Monday, April 28, 2008

Tenner and Movie

Waking up to rain is never a good feeling when there is a long run on the agenda. But yesterday, such was the case. To combat the elements, I armed myself with a hat and rain jacket (ie my disguise) and bravely ventured out into the wet world that is nyc in the spring. But, as soon as I got out there, the raindrops decided to take five. Yes, the sky was gray and the air was damp, but it was dry. Lucky for me, since I had to secure a tenner to top off my mileage for the week. I'm cramming for Brooklyn, you understand. The run went well: the rain held off, nothing hurt, there was a nice breeze off the Hudson, my pace was steady, etc. The run totaled a bit more than ten miles and ended in one-thirty-five. Now I can taper.

Later in the day I headed down to the Tribeca Film Festival to see a movie called "Run for Your Life." Not only was this film truly inspirational, but it also taught us a great deal about the humble beginnings of the New York Marathon and NYRR. Since this showing was a world premiere, many of the audience members were runners (many of us marathoners) who wanted to learn more about Fred Lebow and his impact on our running community. I was surprised at how much I didn't know about the history of the NYRR and the marathon. After seeing this film, I am even more excited about my participation in the 38th annual nyc marathon--and very glad the current course tours the five boroughs instead of looping around Central Park four times!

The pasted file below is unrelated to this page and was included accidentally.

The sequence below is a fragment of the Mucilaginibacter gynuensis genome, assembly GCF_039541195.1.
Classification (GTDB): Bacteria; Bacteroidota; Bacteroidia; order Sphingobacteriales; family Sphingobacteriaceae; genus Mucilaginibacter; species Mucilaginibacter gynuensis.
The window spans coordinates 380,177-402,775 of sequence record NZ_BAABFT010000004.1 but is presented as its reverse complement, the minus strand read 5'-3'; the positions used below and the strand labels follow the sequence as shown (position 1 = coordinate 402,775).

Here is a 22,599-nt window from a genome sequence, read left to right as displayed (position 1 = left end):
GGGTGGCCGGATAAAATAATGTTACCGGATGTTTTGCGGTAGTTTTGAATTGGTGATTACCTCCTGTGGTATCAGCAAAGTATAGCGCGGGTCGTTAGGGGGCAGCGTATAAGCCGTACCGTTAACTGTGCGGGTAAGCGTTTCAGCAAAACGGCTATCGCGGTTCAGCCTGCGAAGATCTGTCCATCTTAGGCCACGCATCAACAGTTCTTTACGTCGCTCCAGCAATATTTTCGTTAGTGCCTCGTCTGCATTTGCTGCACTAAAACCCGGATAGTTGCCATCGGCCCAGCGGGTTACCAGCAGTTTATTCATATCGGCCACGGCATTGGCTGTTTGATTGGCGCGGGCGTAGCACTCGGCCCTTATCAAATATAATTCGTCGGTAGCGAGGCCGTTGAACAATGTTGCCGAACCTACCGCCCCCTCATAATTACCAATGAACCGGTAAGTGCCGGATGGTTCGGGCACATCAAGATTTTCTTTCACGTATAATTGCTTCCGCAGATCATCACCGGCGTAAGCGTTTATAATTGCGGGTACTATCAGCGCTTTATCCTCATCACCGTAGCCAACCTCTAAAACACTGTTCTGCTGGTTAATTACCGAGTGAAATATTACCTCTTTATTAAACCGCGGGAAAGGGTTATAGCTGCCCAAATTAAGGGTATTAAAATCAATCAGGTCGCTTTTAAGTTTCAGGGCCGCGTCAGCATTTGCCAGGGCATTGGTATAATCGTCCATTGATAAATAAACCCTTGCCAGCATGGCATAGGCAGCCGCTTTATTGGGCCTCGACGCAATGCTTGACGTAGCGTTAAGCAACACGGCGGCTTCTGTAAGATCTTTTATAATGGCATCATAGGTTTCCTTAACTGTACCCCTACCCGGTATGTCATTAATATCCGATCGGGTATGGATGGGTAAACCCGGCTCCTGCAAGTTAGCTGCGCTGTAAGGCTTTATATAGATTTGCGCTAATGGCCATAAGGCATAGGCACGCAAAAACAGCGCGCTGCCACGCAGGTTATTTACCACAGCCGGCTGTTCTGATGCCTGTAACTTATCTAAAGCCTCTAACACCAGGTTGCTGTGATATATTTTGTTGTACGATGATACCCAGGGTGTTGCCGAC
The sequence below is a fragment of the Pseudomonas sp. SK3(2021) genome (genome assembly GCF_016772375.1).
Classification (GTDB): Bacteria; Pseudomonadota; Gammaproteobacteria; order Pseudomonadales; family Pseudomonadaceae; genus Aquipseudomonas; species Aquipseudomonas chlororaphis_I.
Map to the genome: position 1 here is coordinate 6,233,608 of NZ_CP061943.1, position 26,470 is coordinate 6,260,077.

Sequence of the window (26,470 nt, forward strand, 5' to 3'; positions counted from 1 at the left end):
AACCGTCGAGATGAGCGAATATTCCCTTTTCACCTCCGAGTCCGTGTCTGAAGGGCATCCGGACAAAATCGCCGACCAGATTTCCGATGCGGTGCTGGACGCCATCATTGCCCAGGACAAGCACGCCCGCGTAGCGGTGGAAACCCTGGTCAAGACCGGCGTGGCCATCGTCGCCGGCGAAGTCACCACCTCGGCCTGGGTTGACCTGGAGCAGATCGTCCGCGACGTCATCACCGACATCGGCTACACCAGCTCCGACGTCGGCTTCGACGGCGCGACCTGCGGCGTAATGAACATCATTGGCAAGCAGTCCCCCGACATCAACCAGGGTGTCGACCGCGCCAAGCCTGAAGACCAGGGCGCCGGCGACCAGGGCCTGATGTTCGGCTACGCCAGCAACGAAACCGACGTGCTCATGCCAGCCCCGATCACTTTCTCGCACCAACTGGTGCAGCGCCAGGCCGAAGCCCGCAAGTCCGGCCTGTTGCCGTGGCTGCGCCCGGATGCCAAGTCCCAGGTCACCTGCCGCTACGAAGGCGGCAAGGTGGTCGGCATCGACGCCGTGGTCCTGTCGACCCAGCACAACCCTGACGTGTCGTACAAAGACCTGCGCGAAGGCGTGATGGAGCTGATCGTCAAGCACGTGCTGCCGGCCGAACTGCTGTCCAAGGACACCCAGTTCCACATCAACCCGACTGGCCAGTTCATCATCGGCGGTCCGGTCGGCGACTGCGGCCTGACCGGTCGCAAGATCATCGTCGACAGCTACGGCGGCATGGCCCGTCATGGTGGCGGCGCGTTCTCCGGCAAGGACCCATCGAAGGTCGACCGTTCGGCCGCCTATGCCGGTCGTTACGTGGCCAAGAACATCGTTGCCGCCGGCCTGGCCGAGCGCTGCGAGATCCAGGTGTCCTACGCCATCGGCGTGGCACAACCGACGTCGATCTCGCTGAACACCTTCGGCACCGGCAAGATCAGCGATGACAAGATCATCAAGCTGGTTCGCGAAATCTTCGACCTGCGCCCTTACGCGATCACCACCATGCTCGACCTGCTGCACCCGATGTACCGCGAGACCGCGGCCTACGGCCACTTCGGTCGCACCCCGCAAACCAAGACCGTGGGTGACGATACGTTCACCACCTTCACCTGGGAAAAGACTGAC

In many ways, running has become a significant part of our society. Just as baseball is considered America's favorite pastime, running is fastly finding a way to seep into our culture. Anyone can run (reminds me of Ratatouille--Anyone can cook ;)), and road races are more and more accessible for our participation. New York City alone has "an abundance of running clubs" (NYRR website--intrepret as you wish) and a "plethora of road races" (yours truly--intrepret as "shitload of races") for runners to compete in. This film revealed just how prevalent running is in our world today. I am honored to be a part of it. I recommend this film to everyone; runners will enjoy it, no doubt, but I think people from all walks of life will be amazed at the power of putting one foot in front of the other. This simple action united a crime-infested city in 1976 and has since inspired generation after generation to lace up their shoes and experience the freedom, exhilaration, and sense of accomplishment that accompanies running. It is no wonder the number of marathon participants is on the rise. What remains a mystery is what the rest of the world is waiting for...

Saturday, April 26, 2008

Three in a row